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News on your Retirement Nest Egg: Latest research refutes conventional thinking on withdrawals

So you’ve spent all of your working life diligently building up your nest egg in a tax-efficient manner by strategically allocating savings across a myriad of tax-favored and taxable investment accounts. By taking advantage of your company’s 401(k) plan, you were able to benefit from the up-front tax deduction and on-going tax-deferred growth. You were fortunate enough to have extra capacity to save and methodically maxed out your Roth IRA contributions every year; looking forward to the tax-free growth and distributions in retirement. When possible, you also funded a taxable investment account for which you were taxed each year on any dividends, interest, and realized gains produced. Now you’ve reached the end of a long and rewarding career that enabled you to build up a sizable balance across all your accounts of various tax structures.

At this point, many people think they’ve reached the end of creative tax-saving strategies and give way to the conventional methods of taking distributions in retirement. The common wisdom is to tap into taxable investment accounts first and then tax-deferred accounts later to allow the more tax-efficient assets to compound for a longer period of time. The problem with this strategy is that this can potentially cause future distributions from tax-deferred vehicles to be taxed at even higher rates as the large IRA distributions bump the retiree into a higher tax-bracket. This is because distributions from Traditional IRAs are taxed as ordinary income and large distributions can push retirees into higher tax brackets.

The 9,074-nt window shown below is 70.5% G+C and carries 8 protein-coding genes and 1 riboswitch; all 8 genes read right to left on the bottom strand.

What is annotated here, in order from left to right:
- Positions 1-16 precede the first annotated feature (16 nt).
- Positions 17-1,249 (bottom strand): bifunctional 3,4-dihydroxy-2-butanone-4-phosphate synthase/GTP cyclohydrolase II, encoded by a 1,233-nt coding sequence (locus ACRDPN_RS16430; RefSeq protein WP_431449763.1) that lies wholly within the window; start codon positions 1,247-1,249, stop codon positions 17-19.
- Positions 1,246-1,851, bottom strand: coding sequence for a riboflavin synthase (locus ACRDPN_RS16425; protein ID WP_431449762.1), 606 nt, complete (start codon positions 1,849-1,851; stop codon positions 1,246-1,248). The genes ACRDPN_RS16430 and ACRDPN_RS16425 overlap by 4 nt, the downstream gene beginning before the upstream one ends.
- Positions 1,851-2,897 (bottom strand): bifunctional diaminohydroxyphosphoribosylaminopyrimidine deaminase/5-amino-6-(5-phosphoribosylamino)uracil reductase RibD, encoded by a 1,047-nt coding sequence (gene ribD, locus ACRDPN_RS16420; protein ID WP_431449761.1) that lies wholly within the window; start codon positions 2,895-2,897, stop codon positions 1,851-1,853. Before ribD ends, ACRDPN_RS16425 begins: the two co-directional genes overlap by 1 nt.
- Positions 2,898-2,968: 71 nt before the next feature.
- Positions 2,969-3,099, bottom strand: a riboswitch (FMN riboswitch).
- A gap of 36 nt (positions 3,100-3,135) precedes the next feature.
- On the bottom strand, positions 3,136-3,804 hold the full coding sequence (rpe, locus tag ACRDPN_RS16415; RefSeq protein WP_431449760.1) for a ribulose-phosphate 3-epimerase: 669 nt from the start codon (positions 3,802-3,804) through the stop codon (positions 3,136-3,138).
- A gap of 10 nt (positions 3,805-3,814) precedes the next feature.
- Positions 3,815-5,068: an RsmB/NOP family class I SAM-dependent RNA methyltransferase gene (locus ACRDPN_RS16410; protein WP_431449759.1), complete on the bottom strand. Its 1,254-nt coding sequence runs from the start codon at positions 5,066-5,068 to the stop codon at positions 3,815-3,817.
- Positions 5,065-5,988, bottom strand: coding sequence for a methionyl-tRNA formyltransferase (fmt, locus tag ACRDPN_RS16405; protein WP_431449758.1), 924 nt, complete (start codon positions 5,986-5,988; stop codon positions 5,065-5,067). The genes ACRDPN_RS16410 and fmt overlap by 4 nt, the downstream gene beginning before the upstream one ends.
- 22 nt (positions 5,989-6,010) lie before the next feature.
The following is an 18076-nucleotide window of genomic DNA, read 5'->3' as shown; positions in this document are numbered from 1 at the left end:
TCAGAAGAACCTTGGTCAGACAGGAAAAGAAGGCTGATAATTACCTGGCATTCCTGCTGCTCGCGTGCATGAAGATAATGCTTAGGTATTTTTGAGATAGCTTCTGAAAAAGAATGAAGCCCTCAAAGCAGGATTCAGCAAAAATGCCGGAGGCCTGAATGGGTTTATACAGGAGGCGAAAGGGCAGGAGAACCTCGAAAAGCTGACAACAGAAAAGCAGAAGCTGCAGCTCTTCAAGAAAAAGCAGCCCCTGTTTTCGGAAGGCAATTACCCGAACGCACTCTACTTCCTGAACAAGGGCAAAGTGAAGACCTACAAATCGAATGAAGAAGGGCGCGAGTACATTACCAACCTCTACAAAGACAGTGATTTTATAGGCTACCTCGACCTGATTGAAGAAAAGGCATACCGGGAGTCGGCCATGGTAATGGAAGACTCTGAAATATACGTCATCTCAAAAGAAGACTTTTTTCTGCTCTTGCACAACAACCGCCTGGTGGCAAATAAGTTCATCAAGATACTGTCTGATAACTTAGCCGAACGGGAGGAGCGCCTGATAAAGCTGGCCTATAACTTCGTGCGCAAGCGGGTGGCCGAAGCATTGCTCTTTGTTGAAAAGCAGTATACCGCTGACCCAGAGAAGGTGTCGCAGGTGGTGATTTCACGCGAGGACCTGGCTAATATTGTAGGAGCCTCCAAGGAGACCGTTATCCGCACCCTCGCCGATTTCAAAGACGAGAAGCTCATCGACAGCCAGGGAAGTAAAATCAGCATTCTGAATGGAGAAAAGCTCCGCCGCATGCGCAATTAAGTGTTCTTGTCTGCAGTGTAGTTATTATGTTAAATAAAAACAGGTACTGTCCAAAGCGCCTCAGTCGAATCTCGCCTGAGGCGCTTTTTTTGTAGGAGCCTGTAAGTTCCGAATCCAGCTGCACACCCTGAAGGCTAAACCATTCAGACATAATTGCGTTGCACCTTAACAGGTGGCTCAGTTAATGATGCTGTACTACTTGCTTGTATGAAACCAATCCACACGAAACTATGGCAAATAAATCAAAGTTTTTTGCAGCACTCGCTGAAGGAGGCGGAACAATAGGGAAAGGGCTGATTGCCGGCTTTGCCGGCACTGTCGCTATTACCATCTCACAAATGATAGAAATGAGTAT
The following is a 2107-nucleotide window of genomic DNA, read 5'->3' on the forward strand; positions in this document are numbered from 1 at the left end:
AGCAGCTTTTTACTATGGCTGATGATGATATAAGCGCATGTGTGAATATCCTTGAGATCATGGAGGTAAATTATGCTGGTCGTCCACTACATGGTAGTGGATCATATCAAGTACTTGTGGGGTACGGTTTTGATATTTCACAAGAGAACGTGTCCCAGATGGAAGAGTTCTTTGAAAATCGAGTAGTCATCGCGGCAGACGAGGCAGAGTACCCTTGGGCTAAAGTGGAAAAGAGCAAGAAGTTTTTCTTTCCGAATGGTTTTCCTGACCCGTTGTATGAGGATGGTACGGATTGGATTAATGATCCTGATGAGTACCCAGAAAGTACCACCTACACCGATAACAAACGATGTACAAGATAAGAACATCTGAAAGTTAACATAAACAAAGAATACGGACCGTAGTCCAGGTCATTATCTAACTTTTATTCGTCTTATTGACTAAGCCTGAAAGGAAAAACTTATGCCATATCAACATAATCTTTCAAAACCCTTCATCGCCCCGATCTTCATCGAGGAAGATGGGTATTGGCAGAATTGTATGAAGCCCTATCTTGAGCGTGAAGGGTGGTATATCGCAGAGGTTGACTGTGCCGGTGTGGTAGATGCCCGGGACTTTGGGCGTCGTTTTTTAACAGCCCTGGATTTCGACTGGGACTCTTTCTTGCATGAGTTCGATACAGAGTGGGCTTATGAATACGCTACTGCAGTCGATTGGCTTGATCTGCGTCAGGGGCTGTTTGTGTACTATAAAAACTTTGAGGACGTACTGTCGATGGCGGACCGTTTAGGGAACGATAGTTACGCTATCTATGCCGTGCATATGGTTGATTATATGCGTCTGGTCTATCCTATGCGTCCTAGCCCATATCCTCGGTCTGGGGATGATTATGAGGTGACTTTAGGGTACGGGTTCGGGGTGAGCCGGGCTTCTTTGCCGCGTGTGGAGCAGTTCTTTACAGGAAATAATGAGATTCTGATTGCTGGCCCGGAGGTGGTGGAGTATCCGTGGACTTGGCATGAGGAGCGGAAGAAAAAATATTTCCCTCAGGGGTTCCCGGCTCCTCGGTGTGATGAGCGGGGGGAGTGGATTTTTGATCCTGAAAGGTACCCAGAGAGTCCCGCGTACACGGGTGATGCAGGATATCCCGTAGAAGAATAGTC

The most efficient strategy often involves funding cash flow needs with distributions from taxable accounts and then executing systematic Roth Conversions of tax-deferred assets to 'fill up' the lower tax brackets in the early years of retirement. Once the taxable accounts have been depleted, you now have a larger reserve of tax-exempt Roth assets to supplement distributions from tax-deferred assets. This has the dual benefit of helping the retiree avoid being bumped into a higher tax bracket in their later years due to large Required Minimum Distributions and continuing to benefit from the tax efficient growth of their Roth and Traditional IRAs.

While everyone’s situation is unique, this particular strategy can be a useful way to save on taxes and maximize the longevity of your portfolio. The following article dives deeper into this strategy and provides useful illustrations of the benefits it can provide:

https://www.kitces.com/blog/tax-efficient-retirement-withdrawal-strategies-to-fund-retirement-spending-needs/

[CTA: If interested in reading more about retirement planning, click here for an interesting article about how much retirement planning and baseball have in common.]

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